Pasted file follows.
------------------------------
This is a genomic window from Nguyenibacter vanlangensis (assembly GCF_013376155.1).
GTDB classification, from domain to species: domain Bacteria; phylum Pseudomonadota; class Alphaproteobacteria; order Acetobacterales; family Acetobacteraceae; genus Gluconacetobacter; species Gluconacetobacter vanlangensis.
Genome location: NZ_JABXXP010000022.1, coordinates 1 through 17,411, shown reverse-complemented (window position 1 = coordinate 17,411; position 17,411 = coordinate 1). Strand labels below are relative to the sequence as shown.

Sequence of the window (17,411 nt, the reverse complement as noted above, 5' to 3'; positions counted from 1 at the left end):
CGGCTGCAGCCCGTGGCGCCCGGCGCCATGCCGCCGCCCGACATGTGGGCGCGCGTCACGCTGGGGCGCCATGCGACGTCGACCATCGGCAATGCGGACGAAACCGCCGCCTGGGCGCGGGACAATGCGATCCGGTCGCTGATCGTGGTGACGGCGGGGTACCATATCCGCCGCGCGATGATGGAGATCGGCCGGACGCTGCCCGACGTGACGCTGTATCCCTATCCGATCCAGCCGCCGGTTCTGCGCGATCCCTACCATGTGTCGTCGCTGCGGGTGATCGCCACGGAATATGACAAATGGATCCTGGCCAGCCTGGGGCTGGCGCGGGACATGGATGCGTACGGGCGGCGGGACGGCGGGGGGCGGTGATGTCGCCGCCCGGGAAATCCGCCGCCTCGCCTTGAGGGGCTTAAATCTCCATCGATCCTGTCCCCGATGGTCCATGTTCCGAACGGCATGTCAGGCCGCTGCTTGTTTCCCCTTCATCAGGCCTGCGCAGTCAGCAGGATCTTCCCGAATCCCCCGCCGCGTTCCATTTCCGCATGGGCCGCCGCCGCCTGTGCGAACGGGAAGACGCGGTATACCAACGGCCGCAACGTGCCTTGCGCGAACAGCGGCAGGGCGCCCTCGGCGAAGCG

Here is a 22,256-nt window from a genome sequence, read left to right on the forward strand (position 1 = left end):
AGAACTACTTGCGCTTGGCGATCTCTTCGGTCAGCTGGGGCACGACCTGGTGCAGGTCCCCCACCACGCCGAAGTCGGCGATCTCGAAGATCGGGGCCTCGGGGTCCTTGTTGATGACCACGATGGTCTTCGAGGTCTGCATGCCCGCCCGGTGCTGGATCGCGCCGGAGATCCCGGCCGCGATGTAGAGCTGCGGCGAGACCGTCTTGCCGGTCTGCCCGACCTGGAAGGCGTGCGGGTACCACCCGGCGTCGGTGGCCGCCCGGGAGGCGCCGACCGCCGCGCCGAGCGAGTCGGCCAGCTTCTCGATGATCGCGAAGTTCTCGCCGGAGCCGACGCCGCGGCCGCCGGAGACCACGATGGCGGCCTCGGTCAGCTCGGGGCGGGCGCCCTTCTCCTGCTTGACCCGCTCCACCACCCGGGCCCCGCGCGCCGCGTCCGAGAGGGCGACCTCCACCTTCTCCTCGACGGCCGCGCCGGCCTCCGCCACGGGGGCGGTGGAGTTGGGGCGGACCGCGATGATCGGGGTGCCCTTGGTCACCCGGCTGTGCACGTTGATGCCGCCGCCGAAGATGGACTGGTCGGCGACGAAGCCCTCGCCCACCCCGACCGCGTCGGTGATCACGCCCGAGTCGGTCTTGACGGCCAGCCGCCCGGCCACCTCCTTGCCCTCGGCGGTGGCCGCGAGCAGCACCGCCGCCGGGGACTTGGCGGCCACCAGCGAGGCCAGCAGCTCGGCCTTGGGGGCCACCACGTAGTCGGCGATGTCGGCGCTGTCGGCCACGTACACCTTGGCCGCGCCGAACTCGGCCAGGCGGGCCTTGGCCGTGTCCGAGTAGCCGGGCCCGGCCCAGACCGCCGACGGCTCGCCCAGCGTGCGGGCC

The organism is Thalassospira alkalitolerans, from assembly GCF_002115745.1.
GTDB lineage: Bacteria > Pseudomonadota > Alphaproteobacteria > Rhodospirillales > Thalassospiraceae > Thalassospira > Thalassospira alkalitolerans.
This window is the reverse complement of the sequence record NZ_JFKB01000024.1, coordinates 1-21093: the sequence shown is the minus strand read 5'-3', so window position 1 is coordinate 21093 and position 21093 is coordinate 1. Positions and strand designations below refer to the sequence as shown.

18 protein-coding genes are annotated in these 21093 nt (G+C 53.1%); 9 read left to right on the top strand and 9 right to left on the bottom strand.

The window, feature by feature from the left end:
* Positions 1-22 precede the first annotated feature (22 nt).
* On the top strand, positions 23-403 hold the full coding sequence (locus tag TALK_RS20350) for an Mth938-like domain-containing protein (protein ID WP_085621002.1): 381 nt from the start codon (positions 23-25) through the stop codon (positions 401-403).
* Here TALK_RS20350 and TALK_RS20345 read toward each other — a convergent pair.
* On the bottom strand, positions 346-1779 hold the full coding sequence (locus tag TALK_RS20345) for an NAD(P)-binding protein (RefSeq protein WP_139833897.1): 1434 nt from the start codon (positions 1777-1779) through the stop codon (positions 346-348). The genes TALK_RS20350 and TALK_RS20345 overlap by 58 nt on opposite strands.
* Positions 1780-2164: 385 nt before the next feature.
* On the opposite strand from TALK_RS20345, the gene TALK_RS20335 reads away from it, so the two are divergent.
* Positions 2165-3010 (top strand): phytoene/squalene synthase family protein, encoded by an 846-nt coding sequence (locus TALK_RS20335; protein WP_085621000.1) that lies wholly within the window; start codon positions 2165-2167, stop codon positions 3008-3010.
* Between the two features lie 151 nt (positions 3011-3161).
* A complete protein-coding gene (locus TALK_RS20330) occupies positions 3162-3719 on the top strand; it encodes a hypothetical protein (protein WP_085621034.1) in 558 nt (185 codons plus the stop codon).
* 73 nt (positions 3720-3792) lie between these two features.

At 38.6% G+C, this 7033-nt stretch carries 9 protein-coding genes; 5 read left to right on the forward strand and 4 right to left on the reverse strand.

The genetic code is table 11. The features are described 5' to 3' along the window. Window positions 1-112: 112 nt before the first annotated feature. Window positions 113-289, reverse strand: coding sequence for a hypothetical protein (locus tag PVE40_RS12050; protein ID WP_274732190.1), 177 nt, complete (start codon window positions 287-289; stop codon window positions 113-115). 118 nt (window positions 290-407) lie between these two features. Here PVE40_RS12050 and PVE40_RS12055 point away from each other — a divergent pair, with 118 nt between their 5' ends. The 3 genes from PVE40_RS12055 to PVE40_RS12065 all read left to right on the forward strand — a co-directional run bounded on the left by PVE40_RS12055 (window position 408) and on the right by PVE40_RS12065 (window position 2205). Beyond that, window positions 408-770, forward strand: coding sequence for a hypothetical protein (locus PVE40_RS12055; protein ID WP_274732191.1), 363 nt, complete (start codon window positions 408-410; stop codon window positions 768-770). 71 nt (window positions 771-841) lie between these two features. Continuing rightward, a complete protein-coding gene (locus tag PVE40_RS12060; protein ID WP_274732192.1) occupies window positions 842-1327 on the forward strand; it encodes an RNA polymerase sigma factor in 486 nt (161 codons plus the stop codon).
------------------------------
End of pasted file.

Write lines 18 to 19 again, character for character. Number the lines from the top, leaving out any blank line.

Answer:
* On the opposite strand from TALK_RS20345, the gene TALK_RS20335 reads away from it, so the two are divergent.
* Positions 2165-3010 (top strand): phytoene/squalene synthase family protein, encoded by an 846-nt coding sequence (locus TALK_RS20335; protein WP_085621000.1) that lies wholly within the window; start codon positions 2165-2167, stop codon positions 3008-3010.